The Supreme Court struggled on Tuesday over whether the government can freeze the financial assets of people accused of crimes if the money is not directly tied to criminal activity and is needed to pay a defense lawyer.

Several of the justices appeared sympathetic to a Miami woman accused of $45 million in Medicare fraud who claims federal prosecutors violated her constitutional rights when they put a hold on her assets that included money unrelated to the charges.

At issue is whether the forfeiture deprives Sila Luis of the right to hire an attorney of her choice with "untainted" money.

But the court seemed equally troubled that a defendant might simply spend the money tied to the crime and leave the government with nothing to recover if there is a conviction.

The justices asked tough questions of both sides, and it was difficult to predict how they would rule.

Asset forfeiture has long been used as a legal tactic that lets law enforcement officials seize property involved in a crime -- particularly related to organized crime and drug deals. The Supreme Court has previously upheld the government's ability to put a hold on property and money connected to illegal conduct.

Justice Stephen Breyer said he was concerned about extending that principle to let the government essentially take money away from a defendant before any finding of guilt.

"I've never heard of such a principle," Breyer said.

Justice Department lawyer Michael Dreeben told the justices that the Sixth Amendment right to a lawyer doesn't override the government's interest in holding onto money that can be recovered if there is a guilty verdict.

"Dollars are fungible," Dreeben said. "They will flow into an account. They will flow out into other accounts. It's difficult to trace them."

Justice Elena Kagan said that argument "leaves you with a situation in which more and more and more we're depriving people of the ability to hire counsel of choice in complicated cases."

Both Chief Justice John Roberts and Justice Anthony Kennedy seemed concerned that the government's position could apply to any case from assault and battery to spousal abuse, even if it means people in those cases couldn't afford lawyers.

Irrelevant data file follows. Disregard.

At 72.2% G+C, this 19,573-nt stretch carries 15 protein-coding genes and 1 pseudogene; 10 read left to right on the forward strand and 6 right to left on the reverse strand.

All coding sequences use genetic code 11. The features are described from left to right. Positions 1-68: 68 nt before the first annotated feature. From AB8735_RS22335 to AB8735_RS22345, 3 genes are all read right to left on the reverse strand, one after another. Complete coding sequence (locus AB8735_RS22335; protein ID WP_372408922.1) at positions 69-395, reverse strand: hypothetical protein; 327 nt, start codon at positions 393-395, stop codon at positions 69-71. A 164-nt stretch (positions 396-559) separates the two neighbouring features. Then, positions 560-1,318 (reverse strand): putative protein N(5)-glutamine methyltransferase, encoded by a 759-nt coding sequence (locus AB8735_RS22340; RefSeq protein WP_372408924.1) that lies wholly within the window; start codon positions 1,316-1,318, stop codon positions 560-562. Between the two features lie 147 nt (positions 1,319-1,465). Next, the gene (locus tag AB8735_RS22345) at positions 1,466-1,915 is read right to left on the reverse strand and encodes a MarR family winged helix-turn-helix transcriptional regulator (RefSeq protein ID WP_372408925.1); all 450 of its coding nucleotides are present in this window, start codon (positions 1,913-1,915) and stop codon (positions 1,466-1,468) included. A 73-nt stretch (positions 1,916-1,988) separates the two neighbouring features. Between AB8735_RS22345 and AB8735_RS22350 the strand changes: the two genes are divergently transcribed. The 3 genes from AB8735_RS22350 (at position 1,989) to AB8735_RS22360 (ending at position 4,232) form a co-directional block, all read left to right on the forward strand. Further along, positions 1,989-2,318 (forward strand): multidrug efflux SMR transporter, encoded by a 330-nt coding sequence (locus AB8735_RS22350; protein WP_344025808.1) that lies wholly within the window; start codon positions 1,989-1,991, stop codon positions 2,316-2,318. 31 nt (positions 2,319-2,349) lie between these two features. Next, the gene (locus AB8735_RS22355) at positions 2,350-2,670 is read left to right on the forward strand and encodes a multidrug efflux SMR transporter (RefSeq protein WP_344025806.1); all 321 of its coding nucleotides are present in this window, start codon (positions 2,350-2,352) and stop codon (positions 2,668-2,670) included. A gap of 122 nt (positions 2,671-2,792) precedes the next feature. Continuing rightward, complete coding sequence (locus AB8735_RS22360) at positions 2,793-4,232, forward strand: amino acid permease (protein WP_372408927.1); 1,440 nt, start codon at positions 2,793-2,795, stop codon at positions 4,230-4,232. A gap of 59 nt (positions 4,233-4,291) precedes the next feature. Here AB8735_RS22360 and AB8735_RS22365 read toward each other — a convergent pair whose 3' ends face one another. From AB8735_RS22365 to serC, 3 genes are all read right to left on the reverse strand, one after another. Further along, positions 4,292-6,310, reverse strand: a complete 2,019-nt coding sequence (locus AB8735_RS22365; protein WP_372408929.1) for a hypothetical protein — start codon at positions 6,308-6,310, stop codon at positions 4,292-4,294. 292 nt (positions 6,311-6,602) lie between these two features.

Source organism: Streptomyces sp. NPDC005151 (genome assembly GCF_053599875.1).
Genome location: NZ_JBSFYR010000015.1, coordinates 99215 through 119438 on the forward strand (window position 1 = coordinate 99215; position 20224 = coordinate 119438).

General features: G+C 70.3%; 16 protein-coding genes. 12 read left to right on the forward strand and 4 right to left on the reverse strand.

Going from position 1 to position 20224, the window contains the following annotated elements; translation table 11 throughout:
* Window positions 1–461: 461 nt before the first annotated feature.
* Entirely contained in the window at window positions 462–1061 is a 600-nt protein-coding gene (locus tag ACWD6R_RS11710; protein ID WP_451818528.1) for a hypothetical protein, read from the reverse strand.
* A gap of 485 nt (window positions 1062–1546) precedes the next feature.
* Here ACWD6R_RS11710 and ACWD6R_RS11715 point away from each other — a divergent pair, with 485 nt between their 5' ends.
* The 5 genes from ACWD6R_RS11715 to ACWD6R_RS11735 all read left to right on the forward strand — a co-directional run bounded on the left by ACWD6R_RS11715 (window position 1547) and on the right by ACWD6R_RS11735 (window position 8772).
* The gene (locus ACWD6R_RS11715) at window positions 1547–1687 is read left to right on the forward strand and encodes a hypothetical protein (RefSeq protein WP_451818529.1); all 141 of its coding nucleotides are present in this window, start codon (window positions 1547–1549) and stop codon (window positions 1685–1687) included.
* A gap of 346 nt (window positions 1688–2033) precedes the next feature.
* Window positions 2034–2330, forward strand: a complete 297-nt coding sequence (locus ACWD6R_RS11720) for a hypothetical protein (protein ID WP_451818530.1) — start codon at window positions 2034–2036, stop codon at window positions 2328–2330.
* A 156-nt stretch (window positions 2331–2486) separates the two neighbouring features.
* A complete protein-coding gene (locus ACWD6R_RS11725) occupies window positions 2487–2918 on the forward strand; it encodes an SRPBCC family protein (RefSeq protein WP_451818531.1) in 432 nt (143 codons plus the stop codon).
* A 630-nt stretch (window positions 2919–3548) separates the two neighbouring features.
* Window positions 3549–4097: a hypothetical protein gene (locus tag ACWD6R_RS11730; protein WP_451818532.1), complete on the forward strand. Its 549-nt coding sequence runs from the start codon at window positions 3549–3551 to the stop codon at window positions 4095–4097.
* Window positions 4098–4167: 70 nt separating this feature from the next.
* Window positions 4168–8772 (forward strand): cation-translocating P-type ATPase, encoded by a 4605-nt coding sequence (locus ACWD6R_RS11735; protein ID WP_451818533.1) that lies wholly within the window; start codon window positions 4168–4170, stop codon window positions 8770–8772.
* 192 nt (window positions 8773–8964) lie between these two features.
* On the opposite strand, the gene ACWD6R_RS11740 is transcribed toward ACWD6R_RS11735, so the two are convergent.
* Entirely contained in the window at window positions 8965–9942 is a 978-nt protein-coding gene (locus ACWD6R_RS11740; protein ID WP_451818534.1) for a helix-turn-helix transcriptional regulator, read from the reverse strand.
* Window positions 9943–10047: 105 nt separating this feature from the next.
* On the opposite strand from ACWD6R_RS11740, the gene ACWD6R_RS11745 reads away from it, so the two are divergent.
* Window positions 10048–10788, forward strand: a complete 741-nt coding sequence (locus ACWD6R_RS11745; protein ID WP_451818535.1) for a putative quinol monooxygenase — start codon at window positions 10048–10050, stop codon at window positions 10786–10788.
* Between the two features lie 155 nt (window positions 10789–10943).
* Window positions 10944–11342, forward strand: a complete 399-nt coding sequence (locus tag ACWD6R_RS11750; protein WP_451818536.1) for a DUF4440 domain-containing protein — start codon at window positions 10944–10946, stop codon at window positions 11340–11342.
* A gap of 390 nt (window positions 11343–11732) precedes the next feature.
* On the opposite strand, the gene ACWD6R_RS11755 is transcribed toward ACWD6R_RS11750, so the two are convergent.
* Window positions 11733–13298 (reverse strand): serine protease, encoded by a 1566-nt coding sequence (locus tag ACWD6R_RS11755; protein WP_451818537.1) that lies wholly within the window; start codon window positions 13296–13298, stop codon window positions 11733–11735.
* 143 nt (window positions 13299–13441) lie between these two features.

"This could apply to every crime on the books," Roberts said.

The government charged Luis in 2012 with paying kickbacks for patient referrals and billing Medicare for unnecessary services. While her companies received $45 million from Medicare over a six-year period, FBI officials said only a fraction of the money could be located.

Prosecutors alleged that she used most of the money on foreign trips and to purchase several properties, expensive cars and jewelry. Some of the funds were transferred to holdings in Mexico and used to pay kickbacks, the government said.

A federal district court allowed prosecutors to freeze up to $40.5 million of Luis' assets under a law that lets the government freeze assets on property linked to alleged violations of banking or health care laws. It also lets the government freeze property "of an equivalent value." The ruling was upheld by a federal appeals court.

Arguing for Luis, attorney Howard Srebnick said federal officials have no right to control money "untainted" by a crime before a defendant is convicted.

But Roberts said the argument didn't make sense. He wondered about a case where a defendant gets $10 million from drug activity, but already has $5 million that was earned legitimately.

"You can't say, you know, oh, I spent the drug money, you can't touch the $5 million," Roberts said, adding the statute seems to allow for a reasonable substitute of the tainted assets.

A decision is expected by the end of June.